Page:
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Communications in Health & Social Care.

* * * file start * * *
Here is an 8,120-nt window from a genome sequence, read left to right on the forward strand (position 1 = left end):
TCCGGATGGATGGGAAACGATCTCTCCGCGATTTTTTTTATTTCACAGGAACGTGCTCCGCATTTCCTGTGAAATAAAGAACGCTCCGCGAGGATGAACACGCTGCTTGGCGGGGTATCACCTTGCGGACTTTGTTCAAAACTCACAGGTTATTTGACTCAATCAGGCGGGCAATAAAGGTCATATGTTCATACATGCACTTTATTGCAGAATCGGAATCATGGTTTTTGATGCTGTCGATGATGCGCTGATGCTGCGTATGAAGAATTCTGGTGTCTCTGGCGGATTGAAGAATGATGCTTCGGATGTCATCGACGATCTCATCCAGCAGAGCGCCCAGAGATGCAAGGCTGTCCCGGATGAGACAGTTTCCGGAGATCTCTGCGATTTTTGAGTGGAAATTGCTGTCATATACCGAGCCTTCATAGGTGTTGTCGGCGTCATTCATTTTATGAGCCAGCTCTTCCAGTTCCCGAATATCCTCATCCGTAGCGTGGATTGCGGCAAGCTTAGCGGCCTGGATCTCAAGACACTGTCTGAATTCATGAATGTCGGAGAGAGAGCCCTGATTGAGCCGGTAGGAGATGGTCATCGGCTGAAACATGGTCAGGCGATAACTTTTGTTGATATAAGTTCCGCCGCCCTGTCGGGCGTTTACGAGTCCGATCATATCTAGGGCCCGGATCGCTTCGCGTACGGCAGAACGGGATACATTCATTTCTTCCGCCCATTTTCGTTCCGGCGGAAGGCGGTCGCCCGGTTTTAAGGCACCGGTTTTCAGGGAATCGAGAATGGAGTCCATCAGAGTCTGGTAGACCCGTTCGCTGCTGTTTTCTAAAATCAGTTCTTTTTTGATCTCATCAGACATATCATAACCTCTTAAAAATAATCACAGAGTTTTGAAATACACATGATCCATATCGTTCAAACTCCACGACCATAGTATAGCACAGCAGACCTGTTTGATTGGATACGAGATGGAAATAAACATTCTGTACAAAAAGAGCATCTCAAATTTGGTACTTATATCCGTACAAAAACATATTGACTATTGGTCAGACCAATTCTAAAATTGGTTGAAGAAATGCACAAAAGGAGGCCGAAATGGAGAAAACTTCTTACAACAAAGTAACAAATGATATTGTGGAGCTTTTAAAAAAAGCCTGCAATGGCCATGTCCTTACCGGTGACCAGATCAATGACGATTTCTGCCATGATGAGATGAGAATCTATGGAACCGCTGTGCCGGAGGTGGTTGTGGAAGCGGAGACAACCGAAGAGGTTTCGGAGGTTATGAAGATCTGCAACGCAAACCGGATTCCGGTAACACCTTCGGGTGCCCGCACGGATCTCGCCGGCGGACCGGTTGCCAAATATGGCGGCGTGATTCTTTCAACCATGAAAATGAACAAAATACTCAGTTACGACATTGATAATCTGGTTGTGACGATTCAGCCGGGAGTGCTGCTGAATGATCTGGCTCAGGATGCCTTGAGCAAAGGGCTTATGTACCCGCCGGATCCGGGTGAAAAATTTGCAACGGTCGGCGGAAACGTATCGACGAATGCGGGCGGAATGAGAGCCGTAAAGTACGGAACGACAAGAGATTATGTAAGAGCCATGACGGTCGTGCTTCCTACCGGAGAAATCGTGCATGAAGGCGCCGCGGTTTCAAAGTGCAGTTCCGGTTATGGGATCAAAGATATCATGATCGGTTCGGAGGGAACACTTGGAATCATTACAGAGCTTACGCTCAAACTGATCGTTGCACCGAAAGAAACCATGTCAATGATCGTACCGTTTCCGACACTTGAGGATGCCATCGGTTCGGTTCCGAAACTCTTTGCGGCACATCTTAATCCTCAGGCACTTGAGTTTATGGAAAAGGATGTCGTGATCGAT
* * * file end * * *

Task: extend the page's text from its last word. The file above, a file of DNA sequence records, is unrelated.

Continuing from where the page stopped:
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Sasha Caddy, RM11. 12/02/04 UNIT 2: Communications in Health & Social Care During the course of thirteen weeks I visited my work placement which is a pre-school setting known as 'Alphabet Corner Nursery' located in North End in Portsmouth. The majority of the time spent at this placement was interacting with numerous children of different ages, from 3 months to 8 years. I also communicated with the staff and observed the way the parents and staff also interacted. I thoroughly enjoyed attending this setting every Wednesday from 1:30p.m until 4:30p.m, because it was interesting to see how a nursery was run and how communication helped each child to develop in their own learning skills. Communication is the process of sharing ideas or thoughts, information, and messages with others, whether this is with one other person or with several people, at a particular time and place. Communication can include writing and talking, not only do we communicate verbally but there is also non-verbal communication, such as facial expressions, body language, or gestures. There is also visual communication, such as the use of images or pictures and electronic communication, for example telephone calls. Communication is a vital part of personal life, it is important in any situation where people encounter each other. Communication enables the interaction between two people or a group of people and allows peoples needs to be put across, such as what they are thinking or feeling. It is also important for developing relationships. Communication and interaction skills are the centre of every care practitioner's work. The use of good communication skills helps care workers to develop and maintain relationships between clients (service users), relatives and colleagues etc, it also helps to give and receive information needed effectively. Here is a table showing examples of communication which I have identified in my work placement, ('Unit 2: Communication in Health & Social Care (7291), Task 1a Forms of Interaction' class worksheet): People Language Sensory Body Activities involved contact position Member of staff Informal; ...read more.